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Issue 3-4, 1992 Expand all abstracts
Article

Overzicht van het Belgische politiek gebeuren in 1991

Authors Mark Deweerdt and Rolf Falter
Abstract

    België kende in 1991 een bewogen politiek jaar. De houding van de regering in het Golfconflict veroorzaakte spanningen in de regering-Martens VIII (christendemocraten, socialisten en Volksunie), die nog werden aangescherpt door de rel rond de aanwezigheid in het land van Walid Khaled, de woordvoerder van de terreurgroep van Aboe Nidal, waarover het doek pas eind juni viel. Tijdens de zomer stelde de regering, naar jaarlijkse gewoonte, de begroting voor het volgende jaar op. Tevens werden afspraken gemaakt over de verdere hervorming van de staat. Tot een parlementaire behandeling van de begroting en de staatshervorming is het evenwel niet gekomen. Een dispuut over de uitvoer van wapens naar het Golf gebied leidde in september tot een politieke crisis. De Volksunie verliet de regering, die kort daarop aan communautaire tegenstellingen ten onder ging. Bij de vervroegde verkiezingen van 24 november leden de aftredende regeringspartijen verlies. Pogingen om een nieuwe regering op de been te brengen, zaten eind december nog muurvast.


Mark Deweerdt

Rolf Falter
Article

Regering Martens IX

Authors Editor Res Publica

Editor Res Publica
Article

Belgian politics in 1991

Authors Ivan Couttenier
Abstract

    Whereas the Belgian political world had planned a calm transitional political year leading to the January 1992 general elections, 1991 was a year of political turmoil resulting in the resignation of the cabinet and general elections. The Martens VIII cabinet had planned to implement the third and final phase of its constitutional reform package. However, in the fall tension rapidly rose inside the cabinet. White the majority parties were positioning themselves for the next elections, a row over arms sale licences caused the fall of the cabinet. First the Volksunie left, but only a few days later Prime Minister Martens had to submit the resignation of bis cabinet. In the ensuing general elections, all the traditional parties lost ground except PW and the losses were particularly severe for the Flemish Christian Democrats (CVP) and the Flemish Socialists (SP). Winners were the ultra-right Vlaams Blok in Flanders and the ecologists (Ecolo) in Francophone Belgium.


Ivan Couttenier
Article

De Europese Gemeenschap in 1991

Wachten op de Europese Unie

Authors Liesbet Hooghe
Abstract

    The Twelve Member States agreed in December 1991 in Maastricht on an Economic Monetary Union, including a single currency and an autonomous European central bank by the turn of the century, and on "an ever closer union among the peoples of Europe". The structure of the European Political Union resembles a temple with three pillars: more powers for the European Parliament on a wider ranger of policy issues (European Communities), a separate framework for a common foreign and security policy, and intergovernmental cooperation on justice and internal aff airs. The new Treaty wilt replace the Treaty of Rome only after ratification in all twelve member states. White EMU and EPU dominated the public agenda, the internal market programme was drawing to a close with nearly all White paper measures adopted. Emphasis shifted to implementation problems. The prolonged conflict between Commission, Parliament and Council on the 1992 budget gave a taste of increasing tensions on budgetary issues, especially between "northern" and "southern" interests. That divide wilt deepen with or without ratification of the Maastricht Treaty. The budgetary battle of 1991 was partly on external relations. The external activities of the EC were all but successful in 1991: disparate conduct in the Gulf War, failure to contain conflict in Yugoslavia, near-collapse of negotiations with the EFTA countries, deadlock in Gatt-talks and the threat of a trade war between the three trade blocks. Ibe European Common Agricultural Policy remained a major stumblingblock in the Gatt-talks. The Commission proposed a radical reform package for CAP, fiercely opposed by France until the end of the year.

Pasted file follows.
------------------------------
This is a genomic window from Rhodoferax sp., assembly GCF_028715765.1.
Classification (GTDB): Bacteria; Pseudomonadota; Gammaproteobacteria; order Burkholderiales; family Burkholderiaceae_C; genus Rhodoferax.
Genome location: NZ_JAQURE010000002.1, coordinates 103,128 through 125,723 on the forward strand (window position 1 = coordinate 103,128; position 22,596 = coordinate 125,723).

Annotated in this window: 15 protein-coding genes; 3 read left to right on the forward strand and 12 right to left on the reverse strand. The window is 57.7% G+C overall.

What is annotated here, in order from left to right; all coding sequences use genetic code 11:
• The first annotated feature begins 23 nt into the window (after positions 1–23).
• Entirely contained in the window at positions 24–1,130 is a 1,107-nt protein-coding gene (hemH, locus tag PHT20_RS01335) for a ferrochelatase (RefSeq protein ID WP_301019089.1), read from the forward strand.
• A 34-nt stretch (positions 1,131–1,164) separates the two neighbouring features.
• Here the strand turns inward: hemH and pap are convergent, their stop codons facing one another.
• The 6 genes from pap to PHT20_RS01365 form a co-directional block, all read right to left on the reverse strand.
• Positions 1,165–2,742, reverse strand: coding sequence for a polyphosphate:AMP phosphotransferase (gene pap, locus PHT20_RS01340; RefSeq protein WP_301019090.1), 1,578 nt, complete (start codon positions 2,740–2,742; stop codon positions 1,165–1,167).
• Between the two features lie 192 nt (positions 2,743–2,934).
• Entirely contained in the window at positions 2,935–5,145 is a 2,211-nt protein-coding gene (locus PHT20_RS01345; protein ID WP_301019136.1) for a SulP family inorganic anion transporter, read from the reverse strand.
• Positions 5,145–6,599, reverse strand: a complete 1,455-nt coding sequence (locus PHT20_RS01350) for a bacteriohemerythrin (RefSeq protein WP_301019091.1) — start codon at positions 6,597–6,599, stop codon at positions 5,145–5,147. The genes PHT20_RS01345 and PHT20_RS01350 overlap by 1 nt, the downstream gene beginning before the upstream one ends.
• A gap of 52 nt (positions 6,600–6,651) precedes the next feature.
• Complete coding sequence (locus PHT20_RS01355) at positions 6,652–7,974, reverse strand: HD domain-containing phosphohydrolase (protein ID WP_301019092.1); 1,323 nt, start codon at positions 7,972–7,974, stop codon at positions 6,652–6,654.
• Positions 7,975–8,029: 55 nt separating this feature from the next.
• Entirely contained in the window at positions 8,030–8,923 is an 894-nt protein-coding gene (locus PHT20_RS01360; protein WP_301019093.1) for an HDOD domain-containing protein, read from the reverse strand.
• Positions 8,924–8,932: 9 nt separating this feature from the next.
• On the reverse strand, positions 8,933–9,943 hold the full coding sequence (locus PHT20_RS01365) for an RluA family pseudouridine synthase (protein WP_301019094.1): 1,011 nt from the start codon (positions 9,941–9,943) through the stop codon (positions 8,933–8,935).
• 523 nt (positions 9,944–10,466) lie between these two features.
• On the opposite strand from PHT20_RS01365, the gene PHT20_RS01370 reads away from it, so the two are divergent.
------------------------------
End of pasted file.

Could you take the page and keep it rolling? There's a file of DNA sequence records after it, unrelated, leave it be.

Liesbet Hooghe

Mieck Vos

    The implementation of a diplomacy that could put more emphasis on democracy and human rights was not an easy process in Belgium. Treatment of these matters have taken a different perspective in Zaïre, Rwanda and Burundi, Belgium 's three most important African partners. Reasons for that are twofold. Fore one thing, the Belgian foreign affairs service has always been overloaded by mercantile preoccupations. Secondly, knowledge on Africa has been limited to short circle diplomatic contacts while no instruments were ever implemented that could have ensured some following up of the African civil society at large. In the future, the continuation for a slow process of disengagement might be foreseable. New "partners" might come to the forefront such as South Africa while the U.S. and international financial organisations will definitely try to impose "good governance" together with a reasonable dose of human rights.


Jean-Claude Willame

Mieck Vos

Editor Res Publica
Article

Bibliographie de l'année politique 1991

Authors William S. Plavsic

William S. Plavsic
Article

Political opinion polls in Belgium in 1991

Authors Erwin Das

Erwin Das